"The most powerful players in Trump’s impeachment inquiry"
Plots the “Democrats, Republicans, and nonpartisan figures in the headlines and shadows to show who matters in the impeachment inquiry.” (Politico, November 1, 2019)
"Trump impeachment tracker"
Tracks “requests and subpoenas from House Democrats as they collect documents and testimony and move toward drafting articles of impeachment against Trump.” (CNN, continuously updated.)
"Subpoenas and Requests for Evidence in the Trump Impeachment Inquiry"
Tracks compliance with requests and subpoenas by witnesses. (New York Times, continuously updated.)
Executive Privilege and Individuals outside the Executive Branch
“Recent testimony by Kris Kobach, former Kansas Secretary of State, and Corey Lewandowski, former manager of Donald Trump’s 2016 presidential campaign, are likely the first times the executive branch has actually made such an assertion [of executive privilege] to Congress.” (Congressional Research Service IN11177, October 9, 2019.)
"The Executive’s Privilege: Rethinking the President’s Power to Withhold Information"
Executive privilege should not be understood as an implied, affirmative authority belonging to the president to withhold or control information, or as an evidentiary privilege related to the various “executive” privileges recognized in judicial proceedings. “Instead, it should be understood as an extremely narrow limit on Congress’s implied oversight authority—that is, the executive’s privilege against, or immunity from, compelled congressional process in the context of oversight.” (Lawfare, October 31, 2019.)
Trial in the Senate
Rules and Procedures
"Tom Daschle and Trent Lott: The Senate Can Hold a Fair Impeachment Trial. We Did It in 1999"
Holding a fair impeachment trial is difficult. We hope senators will look to the Senate’s last presidential impeachment trial as a model. (Washington Post, October 23, 2019.)
"McConnell prepped Republicans for a Senate trial. Here’s what that trial might look like."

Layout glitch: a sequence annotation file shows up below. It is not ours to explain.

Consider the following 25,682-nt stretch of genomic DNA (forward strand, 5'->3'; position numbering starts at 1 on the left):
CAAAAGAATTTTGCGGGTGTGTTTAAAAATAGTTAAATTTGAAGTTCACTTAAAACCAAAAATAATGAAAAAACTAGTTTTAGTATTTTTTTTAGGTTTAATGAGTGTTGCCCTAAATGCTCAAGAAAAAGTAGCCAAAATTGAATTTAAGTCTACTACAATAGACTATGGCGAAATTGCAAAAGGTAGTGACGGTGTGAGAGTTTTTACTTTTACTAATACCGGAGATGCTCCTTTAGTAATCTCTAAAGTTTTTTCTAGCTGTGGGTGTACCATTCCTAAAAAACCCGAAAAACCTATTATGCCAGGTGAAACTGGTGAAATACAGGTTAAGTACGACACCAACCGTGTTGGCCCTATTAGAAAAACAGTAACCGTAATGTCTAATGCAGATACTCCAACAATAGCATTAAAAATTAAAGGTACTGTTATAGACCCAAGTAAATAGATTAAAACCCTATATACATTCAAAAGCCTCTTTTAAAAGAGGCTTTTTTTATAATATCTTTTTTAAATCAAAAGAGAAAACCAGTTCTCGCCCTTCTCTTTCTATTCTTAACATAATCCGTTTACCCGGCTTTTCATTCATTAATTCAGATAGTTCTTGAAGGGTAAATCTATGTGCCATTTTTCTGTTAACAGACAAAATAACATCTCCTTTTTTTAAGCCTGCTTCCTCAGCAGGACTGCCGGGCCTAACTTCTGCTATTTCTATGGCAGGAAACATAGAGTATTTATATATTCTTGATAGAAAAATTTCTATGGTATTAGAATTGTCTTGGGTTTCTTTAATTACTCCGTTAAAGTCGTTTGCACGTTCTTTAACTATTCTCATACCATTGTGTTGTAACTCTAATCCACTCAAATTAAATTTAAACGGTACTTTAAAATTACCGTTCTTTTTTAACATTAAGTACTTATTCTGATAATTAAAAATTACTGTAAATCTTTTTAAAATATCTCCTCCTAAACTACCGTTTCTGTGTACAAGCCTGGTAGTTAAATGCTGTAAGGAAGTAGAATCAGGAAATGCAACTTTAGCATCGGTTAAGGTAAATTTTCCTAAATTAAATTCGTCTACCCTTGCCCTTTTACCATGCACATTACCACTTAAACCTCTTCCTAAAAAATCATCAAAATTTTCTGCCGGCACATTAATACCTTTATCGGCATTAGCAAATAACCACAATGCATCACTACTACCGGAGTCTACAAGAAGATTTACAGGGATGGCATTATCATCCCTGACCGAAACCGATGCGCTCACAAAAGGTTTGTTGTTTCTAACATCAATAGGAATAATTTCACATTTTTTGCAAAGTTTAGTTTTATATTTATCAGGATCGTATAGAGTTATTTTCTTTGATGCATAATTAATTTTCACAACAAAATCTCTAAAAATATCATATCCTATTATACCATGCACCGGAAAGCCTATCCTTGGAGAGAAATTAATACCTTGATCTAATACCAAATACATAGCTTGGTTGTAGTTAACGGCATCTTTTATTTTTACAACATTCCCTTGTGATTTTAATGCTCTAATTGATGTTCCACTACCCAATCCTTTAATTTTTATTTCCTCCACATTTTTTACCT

“Senate impeachment trials are rare in American history, but there are some rules and precedent for how it all works.” Washington Post reporter Paul Kane answers questions including, “Can the rules change by Senate vote? Who collects evidence? And does public opinion matter?” (Can He Do That? podcast, Washington Post, October 18, 2019.)
Constitutional authority; grounds for impeachment; process and rules; and historic impeachment trial information. (Senate.gov)
"Rules of Procedure and Practice in the Senate when Sitting on Impeachment Trials"
Revised pursuant to Senate Resolution 479, 99–2. (August 16, 1986.)
"Can the Senate Decline to Try an Impeachment Case?"
“Does the Senate have an obligation to conduct a trial of the president if the House impeaches him?” (Lawfare, January 21, 2019.)
Going on a trip? Want to use your commute to learn more about impeachment? Here is a running list of illuminating podcasts and recorded interviews about impeachment.
Amicus, interview with Frank Bowman
In this episode, Lithwick is joined by Frank Bowman, a law professor and author of the book, High Crimes and Misdemeanors: A History of Impeachment for the Age of Trump. (Slate, July 6, 2019.)
Here & Now, interview with Bob Barr
“Former Georgia Republican Congressman Bob Barr served as a House manager in the impeachment of former President Bill Clinton. He pushed for transparency in the investigation then, and accused Clinton of an ‘utter disregard for the rule of law.’ Today he says that President Trump has not done anything impeachable.” (WBUR, October 10, 2019.)